A standard solution is integrated in the Municipal database of the Norwegian Social Science Data Services, containing a growing number of variables about Norwegian municipalities from 1769 and onwards. By extracting a time series, researchers can request that the municipal boundaries are to be standardised to a certain point in time. The software will then conduct a proportional distribution of the population affected by the municipal changes in the period studied. This process can be made clearer through an example from election studies. For the sake of simplicity we shall use only two municipalities and two parties. Let us assume that a small area containing 100 people was transferred from Fjord to Fjell in 1935 and that we want to study the development of the number of votes from 1933 to 1936. If the area transferred was an electoral constituency, one could have found numbers for the different parties in this constituency, but this possibility is not built into the Municipal database. Instead we have to be content with assuming that the votes from the 100 were distributed in the same way the votes were distributed in the entire municipality. If party A received 70% and party H received 30% in Fjord in 1933, the program adds 70 A-votes and 30 H-votes to the election result in Fjell in 1933 before we compare with 1936. This is obviously a gross approximation. Often, the votes probably have been different in the transferred area, e.g. because of a different employment structure than in the rest of Fjord municipality. Consideration of occupations, age structure etc. is, however, not incorporated into the Municipal data base algorithms. If we want greater precision, we can use constituency data for the last decades (see above) or for some variables base our research on standardised municipal units created by letting each municipality contain the same land register farms over time.
Identical division of a province over time - the example of Troms23
Ideally, one should study phenomena like population movement in relation to the smallest unit, that is, to the farm or the house. This is, however, difficult, since the census only reports place of birth on the municipal level. Only occasionally do the censuses report what farm, address people are born on. In the period from 1865 to 1900 we find greater and lesser changes in the municipal division of Troms province. It is evident that when studying the composition of the population in the individual municipalities over time, this will cause problems. An important condition when studying population movement or migration for instance, is to create a general regionalisation of the province over time.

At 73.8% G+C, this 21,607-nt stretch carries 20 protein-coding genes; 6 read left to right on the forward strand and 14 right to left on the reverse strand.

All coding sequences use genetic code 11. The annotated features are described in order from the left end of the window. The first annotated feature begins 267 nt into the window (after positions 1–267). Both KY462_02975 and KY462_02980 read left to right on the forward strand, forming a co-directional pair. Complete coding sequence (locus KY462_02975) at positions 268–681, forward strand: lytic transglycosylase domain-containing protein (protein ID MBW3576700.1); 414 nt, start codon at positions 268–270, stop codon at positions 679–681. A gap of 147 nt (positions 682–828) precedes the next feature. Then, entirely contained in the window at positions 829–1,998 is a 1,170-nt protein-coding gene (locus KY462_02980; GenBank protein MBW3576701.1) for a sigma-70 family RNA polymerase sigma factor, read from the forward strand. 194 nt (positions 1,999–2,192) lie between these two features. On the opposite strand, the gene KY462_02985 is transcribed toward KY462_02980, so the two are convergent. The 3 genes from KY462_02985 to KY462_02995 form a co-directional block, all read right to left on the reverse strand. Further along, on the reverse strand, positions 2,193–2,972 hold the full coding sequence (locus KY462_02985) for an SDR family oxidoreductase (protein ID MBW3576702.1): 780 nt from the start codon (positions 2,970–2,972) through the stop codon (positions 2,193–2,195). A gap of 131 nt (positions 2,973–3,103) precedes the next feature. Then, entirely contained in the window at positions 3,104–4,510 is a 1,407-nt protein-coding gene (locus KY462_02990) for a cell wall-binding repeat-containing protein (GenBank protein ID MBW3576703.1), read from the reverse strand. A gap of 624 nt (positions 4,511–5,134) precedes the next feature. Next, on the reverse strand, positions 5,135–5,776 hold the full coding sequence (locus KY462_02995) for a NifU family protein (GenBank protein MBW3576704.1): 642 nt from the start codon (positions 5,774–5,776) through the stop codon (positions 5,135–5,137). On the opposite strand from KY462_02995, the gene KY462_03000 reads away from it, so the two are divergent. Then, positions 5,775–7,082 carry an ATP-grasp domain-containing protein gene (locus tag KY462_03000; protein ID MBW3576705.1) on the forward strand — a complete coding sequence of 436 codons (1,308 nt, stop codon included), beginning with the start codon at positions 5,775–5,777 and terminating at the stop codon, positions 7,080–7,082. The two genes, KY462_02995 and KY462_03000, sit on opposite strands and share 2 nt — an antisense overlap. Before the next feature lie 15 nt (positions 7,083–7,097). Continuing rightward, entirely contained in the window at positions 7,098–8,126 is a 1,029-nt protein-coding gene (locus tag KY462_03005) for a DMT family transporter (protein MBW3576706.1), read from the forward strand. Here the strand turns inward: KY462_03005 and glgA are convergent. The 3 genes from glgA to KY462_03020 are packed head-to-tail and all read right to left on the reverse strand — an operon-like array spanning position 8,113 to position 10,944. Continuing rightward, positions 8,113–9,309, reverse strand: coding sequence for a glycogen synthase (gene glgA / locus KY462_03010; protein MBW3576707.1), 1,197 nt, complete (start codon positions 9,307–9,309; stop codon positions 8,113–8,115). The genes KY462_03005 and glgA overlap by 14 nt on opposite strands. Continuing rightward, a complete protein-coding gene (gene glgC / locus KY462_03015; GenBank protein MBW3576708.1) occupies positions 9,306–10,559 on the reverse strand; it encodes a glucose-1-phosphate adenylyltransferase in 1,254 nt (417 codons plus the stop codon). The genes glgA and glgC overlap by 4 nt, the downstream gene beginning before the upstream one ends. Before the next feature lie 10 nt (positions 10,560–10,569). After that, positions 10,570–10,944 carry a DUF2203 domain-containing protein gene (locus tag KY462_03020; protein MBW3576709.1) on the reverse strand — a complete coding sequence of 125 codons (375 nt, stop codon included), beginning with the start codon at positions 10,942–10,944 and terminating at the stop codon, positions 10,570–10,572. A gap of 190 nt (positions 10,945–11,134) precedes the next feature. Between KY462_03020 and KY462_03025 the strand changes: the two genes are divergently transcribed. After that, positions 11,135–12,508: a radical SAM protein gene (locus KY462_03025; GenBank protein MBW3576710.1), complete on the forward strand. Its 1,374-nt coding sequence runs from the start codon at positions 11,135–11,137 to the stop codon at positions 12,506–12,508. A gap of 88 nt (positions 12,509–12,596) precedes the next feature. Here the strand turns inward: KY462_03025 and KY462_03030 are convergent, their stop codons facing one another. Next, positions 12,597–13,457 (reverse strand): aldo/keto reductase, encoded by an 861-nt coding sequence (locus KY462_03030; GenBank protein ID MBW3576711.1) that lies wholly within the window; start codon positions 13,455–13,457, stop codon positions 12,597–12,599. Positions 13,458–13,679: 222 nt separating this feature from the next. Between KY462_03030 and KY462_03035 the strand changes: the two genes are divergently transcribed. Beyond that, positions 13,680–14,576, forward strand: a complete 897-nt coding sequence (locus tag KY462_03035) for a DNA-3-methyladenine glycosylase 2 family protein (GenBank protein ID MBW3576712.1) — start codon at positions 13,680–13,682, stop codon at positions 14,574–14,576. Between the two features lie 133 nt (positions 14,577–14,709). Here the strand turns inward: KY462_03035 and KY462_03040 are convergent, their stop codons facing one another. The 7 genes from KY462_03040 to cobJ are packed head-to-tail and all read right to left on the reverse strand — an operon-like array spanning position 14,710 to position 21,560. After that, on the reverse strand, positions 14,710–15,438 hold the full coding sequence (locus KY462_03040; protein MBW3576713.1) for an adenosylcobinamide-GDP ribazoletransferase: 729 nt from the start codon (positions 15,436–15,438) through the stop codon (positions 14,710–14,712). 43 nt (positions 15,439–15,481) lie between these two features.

The census of 1865 is reported for the following thirteen parishes in the province: Kvæfjord, Trondenes, Ibestad, Målselv, Tranøy, Berg, Lenvik, Balsfjord, Tromsø, Tromsøysund, Karlsøy, Lyngen and Skjervøy. This is the ecclesiastical division of the province, which was turned into municipalities in 1837. Other censuses have a somewhat different division, both because they used municipalities as units, because the number of municipalities increased and because there were other boundary changes. In Trondenes, which included present-day Skånland, the neighbouring municipality of Bjarkøy was included in 1865. Ibestad parish also included Gratangen, Lavangen and Salangen. Bardu was a separate municipality from 1855, but is merged with Målselv so that the 1865 census states the birthplace as Målselv for all those born in the parish. If I did not merge Målselv and Bardu, it would still be impossible to say who was born in Bardu, and who was born in the neighbouring municipality Målselv. Tranøy also included the municipalities of Sørreisa and Dyrøy , while the municipality of Berg consisted of the present-day Berg and Torsken. Balsfjord also included, then as now, the former municipality of Malangen. The contemporary municipality of Lyngen also included Storfjord and Kåfjord, while Nordreisa and Kvænangen were part of Skjervøy. (Kvænangen was a separate unit in the census of 1875, while Nordreisa became a separate municipality from 1886). We see that the parish and municipal units in some cases cover the same geographical area, while some parishes consist of several municipalities. The fact that comparison of birthplaces over time is important, forces us in conclusion to use the rough parish division found in 1865.